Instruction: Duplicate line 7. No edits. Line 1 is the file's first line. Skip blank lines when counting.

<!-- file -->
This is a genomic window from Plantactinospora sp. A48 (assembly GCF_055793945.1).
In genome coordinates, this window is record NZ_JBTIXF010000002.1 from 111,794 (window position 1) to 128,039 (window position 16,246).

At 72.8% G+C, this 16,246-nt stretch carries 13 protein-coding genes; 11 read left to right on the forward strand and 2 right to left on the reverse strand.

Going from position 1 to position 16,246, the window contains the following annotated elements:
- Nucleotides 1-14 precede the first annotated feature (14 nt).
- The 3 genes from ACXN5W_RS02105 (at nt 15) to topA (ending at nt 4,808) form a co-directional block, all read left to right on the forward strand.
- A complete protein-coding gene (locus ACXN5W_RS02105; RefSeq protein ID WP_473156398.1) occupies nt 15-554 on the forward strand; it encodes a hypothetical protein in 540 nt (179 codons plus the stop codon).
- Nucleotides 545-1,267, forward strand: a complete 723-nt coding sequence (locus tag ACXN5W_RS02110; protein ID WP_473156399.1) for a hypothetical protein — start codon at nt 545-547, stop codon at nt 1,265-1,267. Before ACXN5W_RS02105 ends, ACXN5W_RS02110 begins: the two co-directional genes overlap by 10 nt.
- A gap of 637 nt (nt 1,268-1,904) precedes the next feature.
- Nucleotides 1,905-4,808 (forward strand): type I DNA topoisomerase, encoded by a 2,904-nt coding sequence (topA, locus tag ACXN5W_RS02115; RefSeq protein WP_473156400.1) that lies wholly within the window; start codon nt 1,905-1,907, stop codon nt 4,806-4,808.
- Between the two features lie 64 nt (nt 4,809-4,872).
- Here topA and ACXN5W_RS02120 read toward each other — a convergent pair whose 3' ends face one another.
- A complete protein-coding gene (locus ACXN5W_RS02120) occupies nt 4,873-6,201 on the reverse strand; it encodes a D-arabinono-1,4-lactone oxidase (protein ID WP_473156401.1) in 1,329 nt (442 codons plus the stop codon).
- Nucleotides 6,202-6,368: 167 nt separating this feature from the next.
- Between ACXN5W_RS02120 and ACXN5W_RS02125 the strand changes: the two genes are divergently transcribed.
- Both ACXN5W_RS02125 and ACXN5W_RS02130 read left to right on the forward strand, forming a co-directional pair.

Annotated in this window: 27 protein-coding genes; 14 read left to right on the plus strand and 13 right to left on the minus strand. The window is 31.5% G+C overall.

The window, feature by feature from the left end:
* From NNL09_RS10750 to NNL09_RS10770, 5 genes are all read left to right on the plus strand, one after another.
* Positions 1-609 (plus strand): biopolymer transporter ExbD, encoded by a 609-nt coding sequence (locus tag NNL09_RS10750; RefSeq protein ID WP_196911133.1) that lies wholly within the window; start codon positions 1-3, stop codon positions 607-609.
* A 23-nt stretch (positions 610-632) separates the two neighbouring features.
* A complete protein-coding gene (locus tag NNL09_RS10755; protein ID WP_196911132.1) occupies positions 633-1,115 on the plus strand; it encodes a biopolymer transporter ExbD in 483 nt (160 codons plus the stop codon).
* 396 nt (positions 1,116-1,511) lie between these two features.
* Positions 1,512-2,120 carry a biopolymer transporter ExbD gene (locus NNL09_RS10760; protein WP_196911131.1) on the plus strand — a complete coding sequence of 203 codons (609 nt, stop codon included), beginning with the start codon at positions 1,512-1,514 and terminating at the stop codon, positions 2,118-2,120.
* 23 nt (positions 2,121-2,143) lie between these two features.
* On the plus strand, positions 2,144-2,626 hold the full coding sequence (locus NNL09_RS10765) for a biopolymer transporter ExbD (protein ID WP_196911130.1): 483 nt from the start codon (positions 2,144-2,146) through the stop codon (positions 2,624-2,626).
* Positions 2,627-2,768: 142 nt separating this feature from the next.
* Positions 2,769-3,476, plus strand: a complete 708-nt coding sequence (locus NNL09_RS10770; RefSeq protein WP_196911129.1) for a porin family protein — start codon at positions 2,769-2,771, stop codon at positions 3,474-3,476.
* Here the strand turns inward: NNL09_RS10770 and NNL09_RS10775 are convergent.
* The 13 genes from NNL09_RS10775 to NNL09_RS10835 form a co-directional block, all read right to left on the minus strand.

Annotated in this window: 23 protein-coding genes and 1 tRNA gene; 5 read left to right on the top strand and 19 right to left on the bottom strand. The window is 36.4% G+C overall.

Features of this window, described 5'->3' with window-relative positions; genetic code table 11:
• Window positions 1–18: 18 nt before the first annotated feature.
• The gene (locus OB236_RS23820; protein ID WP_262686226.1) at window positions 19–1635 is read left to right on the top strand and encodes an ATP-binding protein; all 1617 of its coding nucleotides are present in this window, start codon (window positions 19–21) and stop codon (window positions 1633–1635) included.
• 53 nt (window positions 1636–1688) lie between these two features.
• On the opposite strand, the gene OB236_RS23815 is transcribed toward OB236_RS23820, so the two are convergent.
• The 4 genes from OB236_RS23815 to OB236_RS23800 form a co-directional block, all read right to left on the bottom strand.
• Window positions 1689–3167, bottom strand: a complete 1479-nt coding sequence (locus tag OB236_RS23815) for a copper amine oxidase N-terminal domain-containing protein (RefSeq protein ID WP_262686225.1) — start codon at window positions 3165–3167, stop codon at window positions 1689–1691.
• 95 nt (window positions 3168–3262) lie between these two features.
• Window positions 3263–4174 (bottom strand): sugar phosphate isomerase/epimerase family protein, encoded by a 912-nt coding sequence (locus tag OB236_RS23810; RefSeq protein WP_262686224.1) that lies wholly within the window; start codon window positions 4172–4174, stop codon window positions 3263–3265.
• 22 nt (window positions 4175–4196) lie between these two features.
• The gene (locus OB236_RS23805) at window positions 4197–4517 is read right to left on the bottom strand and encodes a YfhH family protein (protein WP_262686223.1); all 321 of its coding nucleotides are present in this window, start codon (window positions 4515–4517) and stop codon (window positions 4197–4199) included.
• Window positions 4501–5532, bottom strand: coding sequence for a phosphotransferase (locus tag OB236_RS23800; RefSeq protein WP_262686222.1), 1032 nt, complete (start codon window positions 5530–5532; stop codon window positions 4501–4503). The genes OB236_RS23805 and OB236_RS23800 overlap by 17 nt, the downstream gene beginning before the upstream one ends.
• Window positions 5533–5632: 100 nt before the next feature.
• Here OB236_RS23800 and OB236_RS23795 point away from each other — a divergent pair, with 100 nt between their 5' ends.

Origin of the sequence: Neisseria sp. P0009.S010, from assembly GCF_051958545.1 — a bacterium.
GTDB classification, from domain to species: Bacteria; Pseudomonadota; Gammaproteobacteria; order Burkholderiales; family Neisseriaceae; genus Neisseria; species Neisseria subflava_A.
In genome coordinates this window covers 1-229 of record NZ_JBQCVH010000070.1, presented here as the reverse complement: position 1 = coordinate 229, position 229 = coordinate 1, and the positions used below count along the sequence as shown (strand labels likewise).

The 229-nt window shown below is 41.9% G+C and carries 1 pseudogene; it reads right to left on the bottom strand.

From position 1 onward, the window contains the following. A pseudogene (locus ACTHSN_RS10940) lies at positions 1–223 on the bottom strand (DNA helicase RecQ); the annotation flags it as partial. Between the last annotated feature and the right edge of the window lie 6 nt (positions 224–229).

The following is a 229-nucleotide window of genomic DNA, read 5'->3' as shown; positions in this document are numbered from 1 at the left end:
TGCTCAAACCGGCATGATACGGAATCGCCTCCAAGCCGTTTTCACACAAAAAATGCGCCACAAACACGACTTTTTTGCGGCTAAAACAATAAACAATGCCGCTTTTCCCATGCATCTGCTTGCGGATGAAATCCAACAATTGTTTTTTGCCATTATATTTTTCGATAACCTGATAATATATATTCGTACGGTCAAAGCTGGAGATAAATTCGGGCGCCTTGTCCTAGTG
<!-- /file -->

- A complete protein-coding gene (locus ACXN5W_RS02105; RefSeq protein ID WP_473156398.1) occupies nt 15-554 on the forward strand; it encodes a hypothetical protein in 540 nt (179 codons plus the stop codon).